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Dispatches: Saving Clean Elections

The Princeton Packet / PacketOnline — Thursday, August 7, 2008

By Hank Kalet, Managing Editor

Reports that the state's clean elections law is on life support may be premature.

The political Web site PolitickerNJ.com reported earlier this week that the program "is in serious jeopardy" because of a legal opinion offered last month by the state Office of Legislative Services on the impact of a recent U.S. Supreme Court ruling, in Davis v. Federal Election Commission, on federal campaign-finance rules.

Legislation renewing the program for the 2009 Assembly election, which would include the primaries, has been pulled from consideration and a five-member "working group" will begin meeting later this month to review the OLS opinion and other questions raised about clean elections. Working group members will include Democratic Assemblywoman Linda Greenstein and Sens. Loretta Weinberg and Lou Greenwald and Republican Assemblywoman Amy Handlin and Sen. Bill Baroni.

"Our intention is to do all we can to save clean elections," said Sen. Baroni, who represents Cranbury, Jamesburg, Monroe and South Brunswick. "In light of Davis, very clearly there has been some real pushback on this. We'll do what we can to save this."

In Davis, the court ruled on the so-called "millionaire's amendment," which increased contribution limits for candidates who were running against self-financed opponents.

The court said that the provision, which increased the contribution limit from $2,300 to $6,900 and lifted a $40,900 limit on "coordinated party expenditures," violated a self-financed candidate's free speech rights because it imposed different rules on candidates without a compelling state interest. The OLS, the nonpartisan research arm of the Legislature, said that the court ruling made it likely that the so-called "rescue money" provision of the state's Clean and Fair Elections program would be found by a "reviewing court" to "violate the First Amendment."

Opponents of public financing see the OLS opinion as another arrow in their quiver.

"I think that the Supreme Court decision confirms what I've been saying all along: that this program was flawed from the beginning," Assemblywoman Allison Littell-McHose (R-Sussex), told PolitickerNJ. Ms. Littell-McHose participated in the program in 2007. The OLS, however, appears to have misread the opinion, according to the Brennan Center for Justice at N.Y.U. School of Law.

Laura McCleery, deputy director of the Brennan Center's Democracy Program, said Tuesday that the Davis decision "didn't concern public funding at all."

She said that the court objected to the "millionaire's amendment" because it was asymmetrical. Wealthy, self-funded candidates are "penalized because they are not playing by the same rules as their opponents," she said.

"The court was upset by the fairness of the structure," she said.

The clean elections program, in contrast, is voluntary.

"Opting in to the program involves more constraints," she said. "There is no unfair constraint on someone who opts out. The OLS analysis didn't understand that fundamental point." Public financing laws are justified under Buckley v. Valeo, the 1975 Supreme Court case that provides the foundation for most current campaign-finance laws, because they address corruption, which is a compelling state interest, she said.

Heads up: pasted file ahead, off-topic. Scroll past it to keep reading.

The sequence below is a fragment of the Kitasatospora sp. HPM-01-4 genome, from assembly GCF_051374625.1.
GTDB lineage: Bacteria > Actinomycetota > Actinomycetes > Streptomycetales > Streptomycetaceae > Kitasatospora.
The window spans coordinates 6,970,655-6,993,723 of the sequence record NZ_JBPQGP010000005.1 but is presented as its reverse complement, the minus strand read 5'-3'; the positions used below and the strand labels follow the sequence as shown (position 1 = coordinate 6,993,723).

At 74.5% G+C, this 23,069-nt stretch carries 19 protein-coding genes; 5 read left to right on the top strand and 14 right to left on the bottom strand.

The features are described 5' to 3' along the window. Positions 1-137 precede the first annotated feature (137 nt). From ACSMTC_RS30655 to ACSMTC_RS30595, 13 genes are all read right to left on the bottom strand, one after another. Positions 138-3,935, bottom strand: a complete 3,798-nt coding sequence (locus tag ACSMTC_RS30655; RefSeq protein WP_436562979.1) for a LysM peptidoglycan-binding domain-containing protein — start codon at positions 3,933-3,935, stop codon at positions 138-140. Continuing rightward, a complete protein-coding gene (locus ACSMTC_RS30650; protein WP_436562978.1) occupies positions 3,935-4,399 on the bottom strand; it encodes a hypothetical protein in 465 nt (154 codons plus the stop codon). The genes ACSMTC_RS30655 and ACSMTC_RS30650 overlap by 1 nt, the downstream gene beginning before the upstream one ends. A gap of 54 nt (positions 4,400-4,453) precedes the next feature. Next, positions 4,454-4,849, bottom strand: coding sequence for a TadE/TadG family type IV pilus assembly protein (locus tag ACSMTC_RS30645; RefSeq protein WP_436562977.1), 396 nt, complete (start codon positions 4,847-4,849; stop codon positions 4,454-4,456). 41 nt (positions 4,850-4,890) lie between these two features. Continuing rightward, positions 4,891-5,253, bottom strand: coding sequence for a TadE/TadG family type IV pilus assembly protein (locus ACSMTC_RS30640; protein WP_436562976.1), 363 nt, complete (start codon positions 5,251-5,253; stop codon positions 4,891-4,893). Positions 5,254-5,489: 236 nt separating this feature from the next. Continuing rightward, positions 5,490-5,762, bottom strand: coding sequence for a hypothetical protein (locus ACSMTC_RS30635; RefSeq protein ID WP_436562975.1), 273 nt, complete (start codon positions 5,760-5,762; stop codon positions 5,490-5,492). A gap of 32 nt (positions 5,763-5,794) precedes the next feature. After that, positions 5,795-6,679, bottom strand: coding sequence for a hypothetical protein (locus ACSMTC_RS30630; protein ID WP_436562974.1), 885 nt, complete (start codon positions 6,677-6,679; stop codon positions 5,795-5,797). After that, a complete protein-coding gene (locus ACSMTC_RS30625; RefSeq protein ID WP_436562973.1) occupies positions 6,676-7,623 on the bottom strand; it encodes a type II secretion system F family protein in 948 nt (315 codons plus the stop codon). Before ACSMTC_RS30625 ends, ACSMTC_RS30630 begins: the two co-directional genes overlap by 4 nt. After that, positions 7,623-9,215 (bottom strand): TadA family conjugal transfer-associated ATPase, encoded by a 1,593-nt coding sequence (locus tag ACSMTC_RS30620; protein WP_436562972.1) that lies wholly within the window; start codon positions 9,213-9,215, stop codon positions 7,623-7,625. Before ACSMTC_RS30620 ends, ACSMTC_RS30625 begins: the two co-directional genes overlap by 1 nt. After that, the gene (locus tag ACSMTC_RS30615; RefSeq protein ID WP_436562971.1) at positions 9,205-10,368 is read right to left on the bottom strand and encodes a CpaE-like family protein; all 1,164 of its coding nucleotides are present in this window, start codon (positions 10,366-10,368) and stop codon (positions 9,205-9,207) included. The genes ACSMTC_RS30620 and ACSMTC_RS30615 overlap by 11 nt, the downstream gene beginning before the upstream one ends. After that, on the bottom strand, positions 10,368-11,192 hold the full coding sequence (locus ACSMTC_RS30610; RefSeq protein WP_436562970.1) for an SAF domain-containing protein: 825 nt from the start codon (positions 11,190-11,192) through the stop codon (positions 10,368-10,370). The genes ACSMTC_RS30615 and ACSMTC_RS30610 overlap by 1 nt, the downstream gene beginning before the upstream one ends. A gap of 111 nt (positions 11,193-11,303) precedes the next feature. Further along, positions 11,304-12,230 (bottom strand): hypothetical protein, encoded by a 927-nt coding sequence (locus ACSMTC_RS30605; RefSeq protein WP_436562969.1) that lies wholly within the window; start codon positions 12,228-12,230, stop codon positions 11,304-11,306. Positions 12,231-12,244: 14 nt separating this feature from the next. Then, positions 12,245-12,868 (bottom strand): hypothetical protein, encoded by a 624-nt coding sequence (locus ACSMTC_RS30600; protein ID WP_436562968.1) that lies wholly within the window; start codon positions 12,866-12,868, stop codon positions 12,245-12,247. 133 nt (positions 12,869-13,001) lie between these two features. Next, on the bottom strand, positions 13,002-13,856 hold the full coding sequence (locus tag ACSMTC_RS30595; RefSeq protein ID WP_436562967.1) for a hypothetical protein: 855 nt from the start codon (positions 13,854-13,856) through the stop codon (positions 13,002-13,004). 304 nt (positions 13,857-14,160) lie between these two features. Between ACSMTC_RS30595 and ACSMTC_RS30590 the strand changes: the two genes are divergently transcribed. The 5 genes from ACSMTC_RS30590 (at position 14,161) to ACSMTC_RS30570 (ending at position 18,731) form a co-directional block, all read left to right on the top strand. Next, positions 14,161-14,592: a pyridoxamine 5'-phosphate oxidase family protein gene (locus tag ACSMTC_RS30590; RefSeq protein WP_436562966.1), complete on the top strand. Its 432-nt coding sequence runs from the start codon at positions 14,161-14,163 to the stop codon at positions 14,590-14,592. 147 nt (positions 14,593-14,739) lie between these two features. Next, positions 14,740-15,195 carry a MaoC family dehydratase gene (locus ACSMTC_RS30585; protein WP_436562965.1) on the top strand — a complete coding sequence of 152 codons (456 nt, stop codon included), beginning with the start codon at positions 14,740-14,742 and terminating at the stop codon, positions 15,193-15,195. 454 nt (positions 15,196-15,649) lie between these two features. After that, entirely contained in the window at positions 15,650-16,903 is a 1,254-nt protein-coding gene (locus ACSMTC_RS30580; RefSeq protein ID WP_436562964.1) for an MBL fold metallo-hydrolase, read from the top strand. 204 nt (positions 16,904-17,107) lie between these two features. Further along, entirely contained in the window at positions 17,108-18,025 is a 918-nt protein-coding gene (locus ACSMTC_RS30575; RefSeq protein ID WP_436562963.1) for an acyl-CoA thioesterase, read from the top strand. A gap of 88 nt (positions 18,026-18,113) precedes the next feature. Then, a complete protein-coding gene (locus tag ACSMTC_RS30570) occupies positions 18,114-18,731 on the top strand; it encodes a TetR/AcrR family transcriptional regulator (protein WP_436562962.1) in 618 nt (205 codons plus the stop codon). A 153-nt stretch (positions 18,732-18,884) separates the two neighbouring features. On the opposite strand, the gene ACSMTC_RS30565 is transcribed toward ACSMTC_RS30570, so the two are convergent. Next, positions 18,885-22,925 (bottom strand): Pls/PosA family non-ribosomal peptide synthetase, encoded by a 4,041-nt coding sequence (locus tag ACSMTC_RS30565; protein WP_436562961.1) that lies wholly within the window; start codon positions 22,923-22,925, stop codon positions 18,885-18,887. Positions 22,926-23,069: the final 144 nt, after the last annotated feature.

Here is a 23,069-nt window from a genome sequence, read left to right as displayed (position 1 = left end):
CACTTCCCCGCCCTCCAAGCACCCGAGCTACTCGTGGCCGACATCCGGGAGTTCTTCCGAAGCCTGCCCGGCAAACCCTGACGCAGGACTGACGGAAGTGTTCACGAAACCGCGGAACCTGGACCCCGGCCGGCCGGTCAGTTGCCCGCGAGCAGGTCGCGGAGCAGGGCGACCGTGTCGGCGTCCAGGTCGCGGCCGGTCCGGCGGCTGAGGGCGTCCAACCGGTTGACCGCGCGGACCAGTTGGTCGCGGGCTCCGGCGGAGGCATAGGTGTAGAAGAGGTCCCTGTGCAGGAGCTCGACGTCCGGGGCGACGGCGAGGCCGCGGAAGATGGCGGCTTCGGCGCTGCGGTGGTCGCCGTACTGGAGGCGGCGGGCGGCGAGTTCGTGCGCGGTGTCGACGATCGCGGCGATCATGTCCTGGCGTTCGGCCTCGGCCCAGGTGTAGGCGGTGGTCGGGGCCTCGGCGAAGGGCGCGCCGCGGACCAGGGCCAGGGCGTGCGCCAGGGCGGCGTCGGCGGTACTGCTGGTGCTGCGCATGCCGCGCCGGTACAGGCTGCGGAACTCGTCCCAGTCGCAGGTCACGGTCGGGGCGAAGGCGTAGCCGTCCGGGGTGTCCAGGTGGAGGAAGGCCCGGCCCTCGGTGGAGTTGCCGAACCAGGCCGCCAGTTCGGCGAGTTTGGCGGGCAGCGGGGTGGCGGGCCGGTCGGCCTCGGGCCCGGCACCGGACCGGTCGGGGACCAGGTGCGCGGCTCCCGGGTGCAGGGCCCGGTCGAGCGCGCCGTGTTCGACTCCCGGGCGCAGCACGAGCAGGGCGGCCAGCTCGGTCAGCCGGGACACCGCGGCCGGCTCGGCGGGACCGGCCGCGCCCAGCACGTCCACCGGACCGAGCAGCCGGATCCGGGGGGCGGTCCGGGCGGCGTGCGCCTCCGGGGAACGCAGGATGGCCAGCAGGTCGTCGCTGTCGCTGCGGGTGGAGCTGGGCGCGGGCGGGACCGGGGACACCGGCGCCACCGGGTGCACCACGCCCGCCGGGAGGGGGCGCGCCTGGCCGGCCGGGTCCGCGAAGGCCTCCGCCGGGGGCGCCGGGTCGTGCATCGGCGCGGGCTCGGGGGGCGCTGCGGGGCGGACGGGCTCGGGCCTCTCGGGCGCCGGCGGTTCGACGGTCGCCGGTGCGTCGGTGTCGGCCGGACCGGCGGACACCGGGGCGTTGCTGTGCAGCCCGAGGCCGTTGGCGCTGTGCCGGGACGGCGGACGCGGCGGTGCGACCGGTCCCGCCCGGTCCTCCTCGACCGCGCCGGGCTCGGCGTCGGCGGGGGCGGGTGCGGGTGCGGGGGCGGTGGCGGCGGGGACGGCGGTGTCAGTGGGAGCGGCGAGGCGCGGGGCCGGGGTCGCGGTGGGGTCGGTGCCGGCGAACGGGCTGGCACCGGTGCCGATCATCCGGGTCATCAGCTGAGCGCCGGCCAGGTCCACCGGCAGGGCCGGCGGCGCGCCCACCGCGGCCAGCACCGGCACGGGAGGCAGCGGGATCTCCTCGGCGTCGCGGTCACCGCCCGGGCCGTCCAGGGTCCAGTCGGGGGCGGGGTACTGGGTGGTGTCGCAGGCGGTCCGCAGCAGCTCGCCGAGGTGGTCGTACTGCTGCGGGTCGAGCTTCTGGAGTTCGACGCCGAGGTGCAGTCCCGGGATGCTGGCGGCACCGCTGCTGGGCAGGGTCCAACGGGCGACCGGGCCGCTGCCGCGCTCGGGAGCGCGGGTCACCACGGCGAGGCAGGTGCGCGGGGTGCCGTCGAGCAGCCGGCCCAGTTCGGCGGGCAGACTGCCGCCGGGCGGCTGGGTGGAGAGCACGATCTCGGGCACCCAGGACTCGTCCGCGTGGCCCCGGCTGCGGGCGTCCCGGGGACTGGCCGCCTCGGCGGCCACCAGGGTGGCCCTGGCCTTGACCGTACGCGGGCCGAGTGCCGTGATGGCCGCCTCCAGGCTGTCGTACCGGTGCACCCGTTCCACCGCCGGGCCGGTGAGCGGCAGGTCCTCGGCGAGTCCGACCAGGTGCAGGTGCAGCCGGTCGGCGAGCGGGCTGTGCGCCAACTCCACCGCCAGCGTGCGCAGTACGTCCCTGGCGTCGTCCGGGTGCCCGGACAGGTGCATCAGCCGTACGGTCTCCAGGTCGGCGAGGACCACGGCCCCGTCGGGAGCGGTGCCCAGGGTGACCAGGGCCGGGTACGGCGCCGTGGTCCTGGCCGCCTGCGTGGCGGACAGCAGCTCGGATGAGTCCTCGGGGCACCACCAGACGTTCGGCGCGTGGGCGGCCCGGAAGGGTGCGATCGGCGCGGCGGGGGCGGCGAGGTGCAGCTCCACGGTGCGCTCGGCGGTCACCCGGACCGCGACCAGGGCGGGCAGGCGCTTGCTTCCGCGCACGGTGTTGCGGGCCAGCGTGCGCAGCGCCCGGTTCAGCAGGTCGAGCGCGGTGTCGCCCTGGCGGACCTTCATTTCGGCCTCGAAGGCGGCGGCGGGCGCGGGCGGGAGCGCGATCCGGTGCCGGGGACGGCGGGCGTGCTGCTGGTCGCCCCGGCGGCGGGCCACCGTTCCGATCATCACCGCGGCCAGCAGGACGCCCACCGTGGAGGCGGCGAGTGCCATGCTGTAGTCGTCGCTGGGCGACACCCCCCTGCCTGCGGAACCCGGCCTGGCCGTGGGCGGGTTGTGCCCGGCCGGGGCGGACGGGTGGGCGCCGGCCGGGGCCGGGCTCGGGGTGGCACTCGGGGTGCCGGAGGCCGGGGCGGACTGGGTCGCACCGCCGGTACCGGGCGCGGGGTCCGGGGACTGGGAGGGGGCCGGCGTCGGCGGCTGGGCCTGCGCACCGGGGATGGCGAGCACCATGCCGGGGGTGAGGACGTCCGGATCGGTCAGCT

"Because (the 'millionaire's amendment') relaxes contribution limits, it can't be for the purpose of preventing corruption," she said. "The court said that there is no reason for there to be a situation like this."

NJ Citizen Action, a liberal interest group advocating for clean elections, also criticized the OLS opinion. "Most states have rescue money or a matching-fund system in their clean-elections laws," Marilyn Carpinteyro, legislative director, for NJ Citizen Action. "New Jersey's law is different because New Jersey places the burden on the clean candidate as opposed to what the 'millionaire's amendment' focused on."

Ms. McCleery said the Brennan Center has won federal district court defenses of clean elections programs in Arizona, Connecticut and North Carolina and plans to issue a legal response to the OLS opinion and be involved in the debate in New Jersey because "this memorandum is sadly misleading."

Sen. Baroni, who participated in the clean elections program in the 14th District in 2007, called the Brennan Center's intervention "good news," because the "rescue fund" provision of clean elections is too important to exclude from the program.

The potential that a candidate might qualify for rescue money is key to convincing candidates to participate, he said.

Locking clean candidates in at a set level of funding without rescue money leaves clean candidates vulnerable to late attacks by well-funded or self-funded candidates who do not participate in clean elections program, or third-party groups running targeted issue ads, as happened in 2007 in the 14th District. Ms. Greenstein qualified for $100,000 in rescue money – in addition to the $526,375 that each of the six 14th District candidates qualified for as part of the clean elections program – after a out-of-state group called Common Sense America began running radio advertisements against her.

Ms. Greenstein said late attacks like that can leave publicly financed candidates at a disadvantage, because they do not have the ability to raise money to respond. Rescue funding provides a necessary defense mechanism, she says. Sen. Baroni agrees. If candidates think they are vulnerable, they won't participate, dooming the system.

And no one benefits if that happens.

Hank Kalet is managing editor of the South Brunswick Post and The Cranbury Press.

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